Aus­tralian-Sin­ga­porean co­me­dian Ronny Chieng chan­nelled his days at law school to play a snobby cousin in Crazy Rich Asians, the new ro­man­tic comedy strik­ing a chord with cin­ema fans around the world

The Gold Coast Bulletin - Play Magazine - - NEWS - SEANNA CRONIN

Australia can lay claim to funny man Ronny Chieng, who first found suc­cess as a stand-up comic here be­fore his in­ter­na­tional break­through on The Daily Show in the US.

But the co­me­dian and ac­tor re­turns to his child­hood home of Sin­ga­pore in the hit film Crazy Rich Asians.

Ronny plays Ed­die Cheng, the suc­cess­ful and very snobby cousin of cen­tral char­ac­ter Nick Young.

The film, based on the best-sell­ing book of the same name, fol­lows Nick as he in­tro­duces his un­sus­pect­ing Amer­i­can-Chi­nese girl­friend Rachel (Con­stance Wu) to his wealthy fam­ily, in­clud­ing his dis­ap­prov­ing mother (Michelle Yeoh).

“The book was on my radar be­fore the movie was an­nounced. I come from Sin­ga­pore and my par­ents live there, and it’s not very of­ten a Sin­ga­pore story blows up in Amer­ica,” Ronny says.

“One of the great things about the film is that it shows Sin­ga­pore as a char­ac­ter in the movie the way New York is a char­ac­ter in a Woody Allen film.

“It’s not just show­ing the very gen­uine wealth in Sin­ga­pore, but also the more down-to-earth scene at the New­ton Hawker Cen­tre. I used to eat there as a kid.

“Usu­ally when Hol­ly­wood does go to Asia it’s be­cause James Bond is go­ing there, but we stay in Sin­ga­pore. We show what makes it cool and such a wealthy coun­try.”

Ronny says his stud­ies at the Univer­sity of Mel­bourne, where he grad­u­ated with de­grees in com­merce and law, helped to in­form his per­for­mance in the ro­man­tic comedy.

“I went to law school so I was sur­rounded by a lot of th­ese Type A per­son­al­i­ties,” he says. “Th­ese are very am­bi­tious, ma­te­ri­al­is­tic peo­ple who come from very well-todo back­grounds.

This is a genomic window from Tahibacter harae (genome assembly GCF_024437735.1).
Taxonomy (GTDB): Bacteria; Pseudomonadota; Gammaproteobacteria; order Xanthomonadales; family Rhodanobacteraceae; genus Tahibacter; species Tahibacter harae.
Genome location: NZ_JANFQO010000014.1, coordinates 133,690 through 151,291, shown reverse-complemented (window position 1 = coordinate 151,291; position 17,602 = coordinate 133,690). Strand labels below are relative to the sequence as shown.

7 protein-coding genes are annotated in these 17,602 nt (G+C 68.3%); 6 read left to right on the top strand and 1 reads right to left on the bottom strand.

“It was not hard for me to tap into that. It was also a lot of fun to play.

“The char­ac­ter is in­her­ently quite funny al­ready.

“The tone of the story is a ro­man­tic comedy, so the comedy came very nat­u­rally.

“Jon (M Chu, the di­rec­tor) re­ally gave us a lot of cre­ative free­dom to fig­ure out the char­ac­ters and fig­ure out the comedic tim­ing, and the free­dom to do di­a­logue. There was a lot of cre­at­ing magic on the day.”

Ken Jeong ( The Hang­over), Awk­wa­fina ( Ocean’s 8), Australia’s Remy Hii ( Marco Polo) and Nico San­tos ( Su­per­store) also pro­vide some hu­mour in sup­port of ro­man­tic leads Con­stance Wu and Henry Gold­ing.

The film is al­ready a suc­cess in the US, where it topped the box of­fice in its first two weeks on cin­ema screens.

“Ev­ery­one played to their strengths and it feels awe­some peo­ple are en­joy­ing it,” Ronny says.

“Whether in Asia or Australia or the UK, I’m cu­ri­ous to see what ev­ery­one thinks about it.”

The Malaysian-born co­me­dian hopes the film con­nects with Australia’s di­verse pop­u­la­tion of first, sec­ond and even third­gen­er­a­tion im­mi­grants.

“There’s some­thing in there for peo­ple who feel out of place,” he says.

“Rachel vis­its Asia for the first time and she’s re­con­nect­ing with her her­itage even though her par­ents are not from Sin­ga­pore.

“Her jour­ney is some­thing a lot of sec­ond-gen­er­a­tion im­mi­grants can re­late to – be­ing born in a Western coun­try, want­ing to fit in, then get­ting older and re­dis­cov­er­ing their roots.

“Any im­mi­grant can re­late to that feel­ing of not be­ing ac­cepted.” Crazy Rich Asians is in cin­e­mas na­tion­wide now

Co­me­dian and ac­tor Ronny Chieng had a lot of fun play­ing his suc­cess­ful and ex­tremely snobby char­ac­ter in Crazy Rich Asians.

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